The government's evidence regarding the traffic stop showed that on January 13, 2011, Detective Kenneth Adams of the police department in Farmville, North Carolina, received a telephone call from a reliable, confidential informant. The woman stated that Gardner was a convicted felon who possessed a firearm, that he was driving a white Lincoln Town Car, and that he presently was located at a particular house on Thorne Street in Farmville. Detective Adams already had a working relationship with this informant, who had completed at least five controlled drug purchases for a regional drug enforcement task force, and consistently had provided accurate information.
Based on the informant's telephone call, Detective Adams, Lieutenant Paul McLawhorn, and Chief Donnie Greene proceeded in a squad car to the identified house on Thorne Street and saw a white Lincoln Town Car parked near the house. The officers drove around the block, taking time to confirm that Gardner was the registered owner of the vehicle. When the officers approached the house again, they saw that Gardner had entered the Lincoln and was driving toward a nearby intersection. The officers observed Gardner make a three-point turn in the intersection and begin driving in the opposite direction. The officers turned to follow Gardner's vehicle and initiated a traffic stop.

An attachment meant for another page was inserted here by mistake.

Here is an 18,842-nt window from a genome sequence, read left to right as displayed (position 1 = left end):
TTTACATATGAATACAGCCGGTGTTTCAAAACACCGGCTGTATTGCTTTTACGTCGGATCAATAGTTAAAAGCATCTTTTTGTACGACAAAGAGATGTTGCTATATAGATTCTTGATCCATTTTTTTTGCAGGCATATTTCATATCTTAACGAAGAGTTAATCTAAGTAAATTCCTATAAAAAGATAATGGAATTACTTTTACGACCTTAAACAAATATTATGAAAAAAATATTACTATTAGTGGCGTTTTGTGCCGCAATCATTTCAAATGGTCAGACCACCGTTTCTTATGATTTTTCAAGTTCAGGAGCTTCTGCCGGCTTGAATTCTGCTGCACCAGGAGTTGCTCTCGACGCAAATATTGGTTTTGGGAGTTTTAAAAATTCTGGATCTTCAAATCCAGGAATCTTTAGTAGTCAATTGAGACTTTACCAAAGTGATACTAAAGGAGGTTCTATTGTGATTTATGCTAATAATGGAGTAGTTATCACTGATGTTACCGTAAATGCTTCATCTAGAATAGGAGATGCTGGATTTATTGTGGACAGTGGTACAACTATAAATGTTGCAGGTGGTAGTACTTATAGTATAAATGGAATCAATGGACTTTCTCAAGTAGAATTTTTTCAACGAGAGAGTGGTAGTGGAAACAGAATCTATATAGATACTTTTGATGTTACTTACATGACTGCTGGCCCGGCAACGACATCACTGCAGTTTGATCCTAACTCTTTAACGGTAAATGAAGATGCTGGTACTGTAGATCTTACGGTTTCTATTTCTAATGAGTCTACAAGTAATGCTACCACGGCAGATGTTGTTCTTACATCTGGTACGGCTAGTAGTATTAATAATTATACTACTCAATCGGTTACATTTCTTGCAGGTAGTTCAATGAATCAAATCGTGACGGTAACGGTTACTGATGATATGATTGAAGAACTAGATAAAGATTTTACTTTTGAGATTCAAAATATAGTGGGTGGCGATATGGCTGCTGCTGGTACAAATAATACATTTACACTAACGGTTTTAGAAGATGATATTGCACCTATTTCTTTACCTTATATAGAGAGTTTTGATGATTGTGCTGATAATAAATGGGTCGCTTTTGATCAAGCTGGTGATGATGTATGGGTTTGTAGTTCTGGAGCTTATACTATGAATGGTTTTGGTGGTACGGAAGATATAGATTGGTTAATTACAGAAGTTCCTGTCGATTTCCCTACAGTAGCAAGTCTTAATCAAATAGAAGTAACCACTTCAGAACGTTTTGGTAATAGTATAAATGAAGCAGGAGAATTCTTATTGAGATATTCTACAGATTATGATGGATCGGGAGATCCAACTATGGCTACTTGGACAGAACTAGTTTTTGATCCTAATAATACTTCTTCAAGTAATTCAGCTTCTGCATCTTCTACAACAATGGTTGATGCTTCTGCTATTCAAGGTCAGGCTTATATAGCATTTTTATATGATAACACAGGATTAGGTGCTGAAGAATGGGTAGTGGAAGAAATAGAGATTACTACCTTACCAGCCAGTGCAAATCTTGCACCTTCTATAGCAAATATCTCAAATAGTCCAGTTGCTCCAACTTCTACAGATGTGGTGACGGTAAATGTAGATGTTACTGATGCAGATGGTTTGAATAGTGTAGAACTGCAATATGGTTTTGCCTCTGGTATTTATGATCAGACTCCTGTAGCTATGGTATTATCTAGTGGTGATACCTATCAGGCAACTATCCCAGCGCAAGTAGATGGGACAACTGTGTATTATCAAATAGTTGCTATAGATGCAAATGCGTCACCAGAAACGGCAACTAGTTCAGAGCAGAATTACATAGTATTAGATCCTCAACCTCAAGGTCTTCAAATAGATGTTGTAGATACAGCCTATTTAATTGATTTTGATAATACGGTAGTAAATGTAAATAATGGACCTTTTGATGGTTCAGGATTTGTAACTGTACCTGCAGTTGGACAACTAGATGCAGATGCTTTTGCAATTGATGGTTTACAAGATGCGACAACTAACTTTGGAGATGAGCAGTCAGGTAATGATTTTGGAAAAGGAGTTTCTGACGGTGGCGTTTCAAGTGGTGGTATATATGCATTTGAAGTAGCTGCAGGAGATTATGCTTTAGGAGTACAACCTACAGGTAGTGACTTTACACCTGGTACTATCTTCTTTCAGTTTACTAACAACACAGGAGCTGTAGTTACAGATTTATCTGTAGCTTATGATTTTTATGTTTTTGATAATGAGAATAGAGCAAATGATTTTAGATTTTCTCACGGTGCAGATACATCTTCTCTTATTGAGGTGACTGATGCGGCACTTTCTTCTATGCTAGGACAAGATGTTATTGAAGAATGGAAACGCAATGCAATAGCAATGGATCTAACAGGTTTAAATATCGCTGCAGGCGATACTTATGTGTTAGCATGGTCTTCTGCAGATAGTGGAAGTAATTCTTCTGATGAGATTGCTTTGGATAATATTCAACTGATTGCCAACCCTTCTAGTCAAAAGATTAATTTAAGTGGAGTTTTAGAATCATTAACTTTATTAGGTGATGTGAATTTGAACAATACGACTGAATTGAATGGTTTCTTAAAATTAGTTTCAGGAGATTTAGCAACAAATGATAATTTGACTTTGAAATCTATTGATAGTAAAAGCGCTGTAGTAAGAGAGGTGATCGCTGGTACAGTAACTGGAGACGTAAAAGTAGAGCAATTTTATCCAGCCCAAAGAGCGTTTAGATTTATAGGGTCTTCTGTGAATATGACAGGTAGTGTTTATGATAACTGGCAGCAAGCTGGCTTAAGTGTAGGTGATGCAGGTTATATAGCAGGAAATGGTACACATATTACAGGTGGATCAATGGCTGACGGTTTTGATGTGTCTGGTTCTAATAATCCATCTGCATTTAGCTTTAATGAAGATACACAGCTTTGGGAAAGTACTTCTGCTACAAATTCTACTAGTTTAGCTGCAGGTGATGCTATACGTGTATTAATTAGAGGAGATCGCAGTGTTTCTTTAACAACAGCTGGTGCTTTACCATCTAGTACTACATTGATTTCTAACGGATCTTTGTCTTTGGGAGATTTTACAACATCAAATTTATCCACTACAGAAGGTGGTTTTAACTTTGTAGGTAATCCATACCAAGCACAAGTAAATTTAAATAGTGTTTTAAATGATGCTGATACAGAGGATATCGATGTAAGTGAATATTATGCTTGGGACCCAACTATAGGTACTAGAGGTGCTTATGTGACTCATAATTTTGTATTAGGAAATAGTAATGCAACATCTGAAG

Detective Adams observed that “as soon as the blue lights come on, I saw [Gardner] dip down in the car, and I saw his right shoulder disappear as if he was—he was either reaching for something or putting something under the seat.” After Gardner stopped his car, Adams and McLawhorn approached the car. Adams held his gun at his side as he walked toward the driver-side door. Chief Greene remained in the squad car to request assistance.